Choose the University of Missouri–St. Louis and join a vibrant, diverse community

As the only public research university located in Missouri’s most populous and economically important region, the University of Missouri–St. Louis proudly brings affordable, high-quality education to one of the most diverse student bodies in the state. No university is better connected to the surrounding region than UMSL, where 73 percent of graduates stay to live and work.


The UMSL community is not only vibrant, but it’s also diverse. Students come from many backgrounds and include first-time college and transfer students, non-traditional adult students and graduate students. Students at all levels have the support needed to effectively balance their education, work and family lives.

“It was so easy to find people from all different walks of life,” psychology alumnus Andrew Stoker said. “Everyone was so open, so eager to get their education. I could just talk to anyone and know that we were all there for each other. There’s a really strong sense of community that I think is so beautifully diverse.”


UMSL is the top choice for transfer students from community colleges throughout the St. Louis region, providing opportunities to easily transition to the next phase of their education. Dedicated advisors guide students through the admissions process and provide unique programming designed specifically for transfer students to best prepare them for academic success.

Partnerships with local community colleges allow for the seamless transfer of credits toward a bachelor’s degree. Students also have the option to complete UMSL classes and degree programs on-site at select community colleges.


U.S. News & World Report ranks UMSL No. 1 in Missouri and among the top 15 percent nationally for the best online bachelor’s programs. Students can cater their class schedules to fit other commitments, such as work and family obligations. All students — including those completing courses online — have access to the resources, tools and support services necessary to achieve their academic goals.

“I finished my degree while working full time, which is something I think could only have been done at UMSL,” information systems alumnus Michael McKeever said.

This semester, UMSL continued to waive all supplemental online course fees to allow students to choose the course for- mats that work best for them without the additional cost. In addition, standardized test requirements for first-year college students applying for 2021-2022 were removed.


For those who plan to continue their education past a bachelor’s, UMSL’s graduate school boasts more than 50 certificate and degree programs designed to offer flexibility and fit any schedule. Many degrees are available entirely online and can be completed from virtually anywhere.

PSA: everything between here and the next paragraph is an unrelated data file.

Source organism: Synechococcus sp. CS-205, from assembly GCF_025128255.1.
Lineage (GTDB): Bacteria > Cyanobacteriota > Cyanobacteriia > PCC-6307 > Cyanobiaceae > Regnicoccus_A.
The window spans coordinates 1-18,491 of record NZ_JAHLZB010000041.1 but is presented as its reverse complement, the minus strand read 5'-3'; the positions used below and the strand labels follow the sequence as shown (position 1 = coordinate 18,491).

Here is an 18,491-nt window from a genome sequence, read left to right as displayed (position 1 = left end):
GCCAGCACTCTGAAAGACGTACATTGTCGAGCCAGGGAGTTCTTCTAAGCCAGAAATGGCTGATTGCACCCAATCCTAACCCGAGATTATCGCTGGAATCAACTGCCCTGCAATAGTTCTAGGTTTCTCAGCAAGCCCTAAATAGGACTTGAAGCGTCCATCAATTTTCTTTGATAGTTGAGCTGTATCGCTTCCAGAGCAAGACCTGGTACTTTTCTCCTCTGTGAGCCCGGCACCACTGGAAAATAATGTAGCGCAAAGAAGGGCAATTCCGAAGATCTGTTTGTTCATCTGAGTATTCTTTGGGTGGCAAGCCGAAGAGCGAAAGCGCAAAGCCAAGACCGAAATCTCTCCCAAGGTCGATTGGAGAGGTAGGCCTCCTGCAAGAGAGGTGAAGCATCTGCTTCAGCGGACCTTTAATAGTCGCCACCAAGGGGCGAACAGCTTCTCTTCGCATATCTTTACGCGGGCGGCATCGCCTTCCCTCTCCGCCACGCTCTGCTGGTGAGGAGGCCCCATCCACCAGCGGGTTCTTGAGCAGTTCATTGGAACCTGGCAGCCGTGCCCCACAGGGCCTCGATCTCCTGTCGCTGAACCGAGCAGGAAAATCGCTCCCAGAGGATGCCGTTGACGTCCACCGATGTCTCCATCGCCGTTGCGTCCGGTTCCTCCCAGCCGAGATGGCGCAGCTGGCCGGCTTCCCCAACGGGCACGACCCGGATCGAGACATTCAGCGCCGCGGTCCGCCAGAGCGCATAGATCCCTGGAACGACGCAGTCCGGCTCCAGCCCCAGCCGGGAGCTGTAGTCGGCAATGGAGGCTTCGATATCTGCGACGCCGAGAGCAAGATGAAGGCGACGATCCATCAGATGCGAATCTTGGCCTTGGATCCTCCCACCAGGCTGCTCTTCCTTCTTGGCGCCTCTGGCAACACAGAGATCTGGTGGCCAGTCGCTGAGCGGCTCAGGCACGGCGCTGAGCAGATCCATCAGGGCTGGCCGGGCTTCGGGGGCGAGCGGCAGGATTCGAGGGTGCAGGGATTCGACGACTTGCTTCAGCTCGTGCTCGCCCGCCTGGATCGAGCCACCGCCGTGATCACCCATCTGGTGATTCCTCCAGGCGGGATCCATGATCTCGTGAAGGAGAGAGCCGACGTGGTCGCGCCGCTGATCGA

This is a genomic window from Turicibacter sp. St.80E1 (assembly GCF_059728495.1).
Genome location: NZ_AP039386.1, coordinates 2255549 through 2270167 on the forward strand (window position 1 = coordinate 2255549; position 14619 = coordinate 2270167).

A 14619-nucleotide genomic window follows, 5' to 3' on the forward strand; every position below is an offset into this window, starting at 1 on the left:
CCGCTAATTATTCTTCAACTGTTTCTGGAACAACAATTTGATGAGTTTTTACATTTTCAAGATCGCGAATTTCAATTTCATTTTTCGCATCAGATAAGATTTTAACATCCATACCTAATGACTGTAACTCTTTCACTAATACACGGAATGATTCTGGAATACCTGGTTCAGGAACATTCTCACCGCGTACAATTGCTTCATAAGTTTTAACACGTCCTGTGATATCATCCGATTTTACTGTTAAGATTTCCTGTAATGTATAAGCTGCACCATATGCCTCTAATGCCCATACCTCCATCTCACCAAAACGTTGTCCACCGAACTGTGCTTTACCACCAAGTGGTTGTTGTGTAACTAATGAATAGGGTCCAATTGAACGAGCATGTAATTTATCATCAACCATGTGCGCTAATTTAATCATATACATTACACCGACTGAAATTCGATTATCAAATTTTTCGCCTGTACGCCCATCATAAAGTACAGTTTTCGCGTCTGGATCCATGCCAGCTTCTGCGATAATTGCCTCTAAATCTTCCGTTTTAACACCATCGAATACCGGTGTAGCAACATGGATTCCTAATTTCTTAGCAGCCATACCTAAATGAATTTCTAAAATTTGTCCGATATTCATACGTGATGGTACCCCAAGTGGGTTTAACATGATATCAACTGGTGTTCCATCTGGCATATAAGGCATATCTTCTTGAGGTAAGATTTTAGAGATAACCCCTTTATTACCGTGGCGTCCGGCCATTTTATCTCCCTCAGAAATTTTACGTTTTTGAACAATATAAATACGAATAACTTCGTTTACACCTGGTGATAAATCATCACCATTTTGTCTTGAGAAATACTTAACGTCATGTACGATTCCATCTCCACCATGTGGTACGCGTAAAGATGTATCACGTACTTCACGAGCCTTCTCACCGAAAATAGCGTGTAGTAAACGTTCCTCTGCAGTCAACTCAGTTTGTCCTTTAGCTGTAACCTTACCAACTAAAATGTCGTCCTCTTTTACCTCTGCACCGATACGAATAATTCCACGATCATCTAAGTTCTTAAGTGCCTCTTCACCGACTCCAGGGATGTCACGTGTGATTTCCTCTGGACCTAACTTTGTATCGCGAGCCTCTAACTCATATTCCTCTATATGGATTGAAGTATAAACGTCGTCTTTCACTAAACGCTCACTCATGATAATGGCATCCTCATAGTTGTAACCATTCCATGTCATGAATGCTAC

“I wanted to find a school that would fit my schedule, be cost-effective and provide value,” professional MBA student Mayank Jain said. “UMSL fit my needs. They have the right curriculum. They have amazing professors and so many resources.”


Times Higher Education recently ranked UMSL 52nd in the world and sixth in the United States for reducing inequalities through education. U.S. News & World Report included UMSL in its inaugural list of the Top 100 Performers on Social Mobility last year.

St. Louis Graduates featured UMSL as one of five universities in its 2020 Degrees with Less Debt report, highlighting the university’s practices that support the enrollment and successful graduation of Black and Pell-eligible students.

“In order for our society to thrive, it’s imperative that we provide education for all people, especially those from economically disadvantaged areas,” Chancellor Kristin Sobolik said. “Education is the game changer in the lives of our students, their families, the region and our nation.”


Throughout the pandemic, UMSL has taken a wide range of steps to protect the health, safety and well-being of the campus community. Classrooms and laboratories were reconfigured to ensure adequate social distancing and face coverings are required in all indoor spaces as well as outdoors when it’s not possible to maintain social distancing.

Occupancy numbers for classrooms, in-person events and student housing were reduced and instruction shifted to 60 percent fully online courses. Students, faculty and staff are required to self-monitor their health daily through a screening app and report symptoms or diagnosis to the campus health officer to discuss appropriate steps such as quarantine or isolation to limit the spread of the coronavirus.

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This content was produced by Brand Ave. Studios in collaboration with the University of Missouri-St. Louis. The news and editorial departments of the St. Louis Post-Dispatch had no role in its creation or display. For more information about Brand Ave. Studios, contact